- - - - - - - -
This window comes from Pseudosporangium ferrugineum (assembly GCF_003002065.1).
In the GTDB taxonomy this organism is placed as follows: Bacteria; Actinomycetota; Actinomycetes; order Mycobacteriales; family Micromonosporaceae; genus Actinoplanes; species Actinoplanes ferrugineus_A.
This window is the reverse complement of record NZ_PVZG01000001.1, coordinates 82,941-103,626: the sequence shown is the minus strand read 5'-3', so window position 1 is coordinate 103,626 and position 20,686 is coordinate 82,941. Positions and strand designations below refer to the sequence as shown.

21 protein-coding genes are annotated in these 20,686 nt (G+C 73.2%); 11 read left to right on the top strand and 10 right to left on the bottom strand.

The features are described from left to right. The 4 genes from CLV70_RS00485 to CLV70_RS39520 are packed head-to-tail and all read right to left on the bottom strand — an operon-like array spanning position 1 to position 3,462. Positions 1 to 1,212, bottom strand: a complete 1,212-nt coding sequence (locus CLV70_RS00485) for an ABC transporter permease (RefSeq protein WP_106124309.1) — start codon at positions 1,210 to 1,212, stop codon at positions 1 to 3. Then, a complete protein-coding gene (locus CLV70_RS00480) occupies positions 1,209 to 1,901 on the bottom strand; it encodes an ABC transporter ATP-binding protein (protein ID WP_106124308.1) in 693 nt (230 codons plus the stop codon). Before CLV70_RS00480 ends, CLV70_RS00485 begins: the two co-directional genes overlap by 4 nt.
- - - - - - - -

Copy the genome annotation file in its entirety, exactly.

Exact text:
This window comes from Pseudosporangium ferrugineum (assembly GCF_003002065.1).
In the GTDB taxonomy this organism is placed as follows: Bacteria; Actinomycetota; Actinomycetes; order Mycobacteriales; family Micromonosporaceae; genus Actinoplanes; species Actinoplanes ferrugineus_A.
This window is the reverse complement of record NZ_PVZG01000001.1, coordinates 82,941-103,626: the sequence shown is the minus strand read 5'-3', so window position 1 is coordinate 103,626 and position 20,686 is coordinate 82,941. Positions and strand designations below refer to the sequence as shown.

21 protein-coding genes are annotated in these 20,686 nt (G+C 73.2%); 11 read left to right on the top strand and 10 right to left on the bottom strand.

The features are described from left to right. The 4 genes from CLV70_RS00485 to CLV70_RS39520 are packed head-to-tail and all read right to left on the bottom strand — an operon-like array spanning position 1 to position 3,462. Positions 1 to 1,212, bottom strand: a complete 1,212-nt coding sequence (locus CLV70_RS00485) for an ABC transporter permease (RefSeq protein WP_106124309.1) — start codon at positions 1,210 to 1,212, stop codon at positions 1 to 3. Then, a complete protein-coding gene (locus CLV70_RS00480) occupies positions 1,209 to 1,901 on the bottom strand; it encodes an ABC transporter ATP-binding protein (protein ID WP_106124308.1) in 693 nt (230 codons plus the stop codon). Before CLV70_RS00480 ends, CLV70_RS00485 begins: the two co-directional genes overlap by 4 nt.